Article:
Mandela and Komboa

During my adventures in networking here I came across an interesting man by the name of Mandela.  He came highly recommended by a close source to me who has become vital in sifting through the corrupt people and NGOs and finding the people who are seriously interested in helping others.  Mandela started an NGO called Komboa which is Swahili for “save” or “rescue”.  Komboa is a center designed to help street youth gain skills to help them become more employable and empower them to believe in themselves and strive for a better life.  Komboa offers classes in: sewing, English, jewelry making, computer skills, art, cooking, farming, and music.  There are more courses on the way but as usual, money is tight.  Mandela has big plans and visions for the future, speaking with him is an education.   He is energetic and charismatic, his passion is obvious and his compassion is true, after all he was once in the very same place as many of the youth that visit his center…

Mandela, born Ghynwine Rando, was a rare case in Moshi in today’s standards.  He had no family whatsoever and he was living on the street at an extremely young age.  He was taken in by 20150110_181627[1]Mkombozi which later became the largest NGO in Moshi.  Mkombozi began as a refuge for street children and housed only the youngest of them, providing food and shelter, Mandela was one of these lucky few.  He was raised in the system and saw a lot of volunteers come and go and he made a lot of friends and connections during his time there.  He also witnessed the beginning of the corruption and deceit.  Mkombozi was recently exposed for its unscrupulous acts of embezzlement, money mismanagement, and fraud.  I was supposed to do my placement here but was denied (thankfully) because of these allegations.  Mandela left Mkombozi after primary school and was sponsored by a family to continue his education in Uganda.  He came back and was afforded the opportunity to go to college in central Tanzania.  Once he finished his degree in community development  he began working for a series of NGOs in Moshi and was disappointed again and again by the greed and corruption he saw everywhere.  He would not participate and made many enemies.  Mandela was poor, living on almost no money, walking everywhere he had to go, and subsisting on beans, rice, and bread but he wouldn’t be bought.  Eventually he found a job out of the country and raised enough capital to start his own NGO: Komboa.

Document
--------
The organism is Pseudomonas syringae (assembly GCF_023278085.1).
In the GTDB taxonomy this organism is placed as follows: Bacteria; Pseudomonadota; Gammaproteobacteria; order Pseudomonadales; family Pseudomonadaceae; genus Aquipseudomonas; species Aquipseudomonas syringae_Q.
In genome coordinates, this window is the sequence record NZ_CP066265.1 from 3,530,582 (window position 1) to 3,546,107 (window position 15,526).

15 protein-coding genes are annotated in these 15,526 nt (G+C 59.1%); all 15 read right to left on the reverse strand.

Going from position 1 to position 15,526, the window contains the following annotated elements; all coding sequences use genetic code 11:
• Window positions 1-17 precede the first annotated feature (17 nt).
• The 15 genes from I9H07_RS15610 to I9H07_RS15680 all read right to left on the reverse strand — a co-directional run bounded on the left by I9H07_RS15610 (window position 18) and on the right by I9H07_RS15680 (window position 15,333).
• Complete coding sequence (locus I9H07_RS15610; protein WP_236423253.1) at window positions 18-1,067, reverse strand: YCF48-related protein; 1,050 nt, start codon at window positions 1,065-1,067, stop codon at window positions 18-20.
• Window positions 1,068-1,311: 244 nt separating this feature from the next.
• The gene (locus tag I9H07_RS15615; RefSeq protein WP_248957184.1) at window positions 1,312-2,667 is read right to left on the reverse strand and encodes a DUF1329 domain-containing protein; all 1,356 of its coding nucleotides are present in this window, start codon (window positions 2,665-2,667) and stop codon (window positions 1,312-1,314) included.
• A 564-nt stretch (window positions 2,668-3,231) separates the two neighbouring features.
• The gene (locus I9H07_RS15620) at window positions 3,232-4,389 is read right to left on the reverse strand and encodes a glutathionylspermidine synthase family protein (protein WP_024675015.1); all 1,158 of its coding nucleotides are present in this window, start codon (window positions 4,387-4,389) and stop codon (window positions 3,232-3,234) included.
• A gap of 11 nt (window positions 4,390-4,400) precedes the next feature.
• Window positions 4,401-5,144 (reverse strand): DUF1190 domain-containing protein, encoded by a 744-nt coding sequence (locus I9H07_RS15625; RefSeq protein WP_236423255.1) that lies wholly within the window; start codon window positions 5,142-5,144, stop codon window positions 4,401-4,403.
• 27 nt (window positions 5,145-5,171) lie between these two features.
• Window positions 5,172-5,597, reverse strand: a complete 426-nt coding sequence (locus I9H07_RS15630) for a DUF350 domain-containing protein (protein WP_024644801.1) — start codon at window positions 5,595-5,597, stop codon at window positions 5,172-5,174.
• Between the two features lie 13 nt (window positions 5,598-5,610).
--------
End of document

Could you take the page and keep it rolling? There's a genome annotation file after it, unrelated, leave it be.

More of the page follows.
I was taken with his passion, his morals, his dedication, and his values.  I wanted to help out if I could and when I saw that there were a few guitars that were donated by another NGO and no one to play them, I had an idea.  Three times a week I will be going to Komboa to teach guitar to some of the young people there.  Also, I will be part of an initiative to start exploring the health and stories of the youth and their families if they are present. Getting as much information as possible will help the center to better assist the youth that go there.  Screening for medical concerns as well as social and familial anxieties or strengths may be vital for their overall care.  I’m really excited and although it will add more to my plate here in Moshi, I believe that I will gain even more in return.

Faduma, a local youth who frequents the center

Faduma, a local youth who frequents the center

3 thoughts on “Mandela and Komboa

  1. pashelly

    Travis,
    As Woody Guthrie said about his guitar, “This machine kills fascists.” How wonderful you are able to contribute your musical skills in addition to your social work ethics and abilities. A question about the sign you and Mandela are posing in front of: What is being pulled apart?

    I appreciate learning about Mandela’s path to founding Komboa. And again, your photos are a wonderful addition to this blog.

    And a question about Mkombozi: What are the sanctions against corruption? Criminal prosecution? Fines? Are there precedents with other NGOs in Moshi?
    Pat

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    1. atwatertravis Post author

      The Komboa book picture is a commentary on gender biases in the education system. The two children, one boy and one girl, are fighting over the one book because of scarce resources and in their struggle rip the book apart. There is an imbalance of opportunities for women in education…but that is getting better…slowly. The second question is more difficult to answer. I have spoken with several people who work with a lot of NGOs and I have gotten several different answers but thew one thing most can agree on is that money talks in Tanzania. NGOs who are corrupt have a lot of power and money, which gets them out of a lot of predicaments. There is a Social Welfare Administration that every NGO has to register with, they have the right to shut down a corrupt organization if need be. Most times they won’t do much unless there is proven and obvious neglect or abuse of children or other vulnerable populations caused by the incompetence or greed of the managers or staff. Most NGOs are funded through international sources and so if there is money mismanagement then it is up to the international funder to come to Tanzania and sue the people responsible….this does not happen as much as you might think it does. The actual suing part that is. I am still researching this question and will post something about it when I find more conclusive info. Thanks for the questions!

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  2. Jennifer Jeziorski

    Travis,
    Just came across your blogs; you’re doing wonderful things! How amazing that you’re going over and beyond by offering your musical talents. You’re affording the social work field an amazing reputation, as well as UB’s SSW! Keep up with the awesome work!

    Jen

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